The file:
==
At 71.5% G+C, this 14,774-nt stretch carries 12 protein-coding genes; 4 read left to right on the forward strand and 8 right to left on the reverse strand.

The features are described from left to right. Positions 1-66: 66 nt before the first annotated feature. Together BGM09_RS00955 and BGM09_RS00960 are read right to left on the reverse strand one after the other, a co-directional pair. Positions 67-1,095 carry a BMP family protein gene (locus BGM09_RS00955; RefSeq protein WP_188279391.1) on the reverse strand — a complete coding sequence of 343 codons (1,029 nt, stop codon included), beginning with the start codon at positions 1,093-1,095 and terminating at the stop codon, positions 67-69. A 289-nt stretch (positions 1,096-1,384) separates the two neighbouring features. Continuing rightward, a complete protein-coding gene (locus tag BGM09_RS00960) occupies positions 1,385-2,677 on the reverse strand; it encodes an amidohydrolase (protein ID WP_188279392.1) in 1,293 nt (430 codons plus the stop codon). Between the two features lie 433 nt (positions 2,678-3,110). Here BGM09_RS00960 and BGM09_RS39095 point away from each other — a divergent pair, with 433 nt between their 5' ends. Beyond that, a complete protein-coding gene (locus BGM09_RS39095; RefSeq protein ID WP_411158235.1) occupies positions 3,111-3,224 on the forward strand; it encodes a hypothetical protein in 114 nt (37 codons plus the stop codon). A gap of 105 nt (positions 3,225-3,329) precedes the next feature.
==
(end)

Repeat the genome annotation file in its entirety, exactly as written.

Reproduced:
At 71.5% G+C, this 14,774-nt stretch carries 12 protein-coding genes; 4 read left to right on the forward strand and 8 right to left on the reverse strand.

The features are described from left to right. Positions 1-66: 66 nt before the first annotated feature. Together BGM09_RS00955 and BGM09_RS00960 are read right to left on the reverse strand one after the other, a co-directional pair. Positions 67-1,095 carry a BMP family protein gene (locus BGM09_RS00955; RefSeq protein WP_188279391.1) on the reverse strand — a complete coding sequence of 343 codons (1,029 nt, stop codon included), beginning with the start codon at positions 1,093-1,095 and terminating at the stop codon, positions 67-69. A 289-nt stretch (positions 1,096-1,384) separates the two neighbouring features. Continuing rightward, a complete protein-coding gene (locus tag BGM09_RS00960) occupies positions 1,385-2,677 on the reverse strand; it encodes an amidohydrolase (protein ID WP_188279392.1) in 1,293 nt (430 codons plus the stop codon). Between the two features lie 433 nt (positions 2,678-3,110). Here BGM09_RS00960 and BGM09_RS39095 point away from each other — a divergent pair, with 433 nt between their 5' ends. Beyond that, a complete protein-coding gene (locus BGM09_RS39095; RefSeq protein ID WP_411158235.1) occupies positions 3,111-3,224 on the forward strand; it encodes a hypothetical protein in 114 nt (37 codons plus the stop codon). A gap of 105 nt (positions 3,225-3,329) precedes the next feature.